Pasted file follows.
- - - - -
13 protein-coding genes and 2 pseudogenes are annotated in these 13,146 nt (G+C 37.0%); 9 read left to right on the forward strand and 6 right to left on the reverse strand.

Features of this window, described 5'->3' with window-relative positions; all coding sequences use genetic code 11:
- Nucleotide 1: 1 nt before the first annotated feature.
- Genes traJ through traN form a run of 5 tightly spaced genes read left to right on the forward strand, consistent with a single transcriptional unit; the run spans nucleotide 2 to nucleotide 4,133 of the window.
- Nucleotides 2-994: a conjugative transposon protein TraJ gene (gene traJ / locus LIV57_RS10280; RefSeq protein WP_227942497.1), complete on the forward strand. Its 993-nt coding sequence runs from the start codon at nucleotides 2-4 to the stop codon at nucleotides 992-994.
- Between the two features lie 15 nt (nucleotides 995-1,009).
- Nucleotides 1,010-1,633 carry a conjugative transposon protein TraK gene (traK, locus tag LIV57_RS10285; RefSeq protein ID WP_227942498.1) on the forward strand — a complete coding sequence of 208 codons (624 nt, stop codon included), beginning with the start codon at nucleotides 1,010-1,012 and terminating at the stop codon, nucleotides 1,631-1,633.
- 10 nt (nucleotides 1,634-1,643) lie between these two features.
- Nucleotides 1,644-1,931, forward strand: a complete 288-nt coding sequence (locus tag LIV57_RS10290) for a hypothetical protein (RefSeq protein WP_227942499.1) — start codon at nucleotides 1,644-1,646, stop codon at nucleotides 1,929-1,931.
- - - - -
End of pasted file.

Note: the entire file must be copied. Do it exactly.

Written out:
13 protein-coding genes and 2 pseudogenes are annotated in these 13,146 nt (G+C 37.0%); 9 read left to right on the forward strand and 6 right to left on the reverse strand.

Features of this window, described 5'->3' with window-relative positions; all coding sequences use genetic code 11:
- Nucleotide 1: 1 nt before the first annotated feature.
- Genes traJ through traN form a run of 5 tightly spaced genes read left to right on the forward strand, consistent with a single transcriptional unit; the run spans nucleotide 2 to nucleotide 4,133 of the window.
- Nucleotides 2-994: a conjugative transposon protein TraJ gene (gene traJ / locus LIV57_RS10280; RefSeq protein WP_227942497.1), complete on the forward strand. Its 993-nt coding sequence runs from the start codon at nucleotides 2-4 to the stop codon at nucleotides 992-994.
- Between the two features lie 15 nt (nucleotides 995-1,009).
- Nucleotides 1,010-1,633 carry a conjugative transposon protein TraK gene (traK, locus tag LIV57_RS10285; RefSeq protein ID WP_227942498.1) on the forward strand — a complete coding sequence of 208 codons (624 nt, stop codon included), beginning with the start codon at nucleotides 1,010-1,012 and terminating at the stop codon, nucleotides 1,631-1,633.
- 10 nt (nucleotides 1,634-1,643) lie between these two features.
- Nucleotides 1,644-1,931, forward strand: a complete 288-nt coding sequence (locus tag LIV57_RS10290) for a hypothetical protein (RefSeq protein WP_227942499.1) — start codon at nucleotides 1,644-1,646, stop codon at nucleotides 1,929-1,931.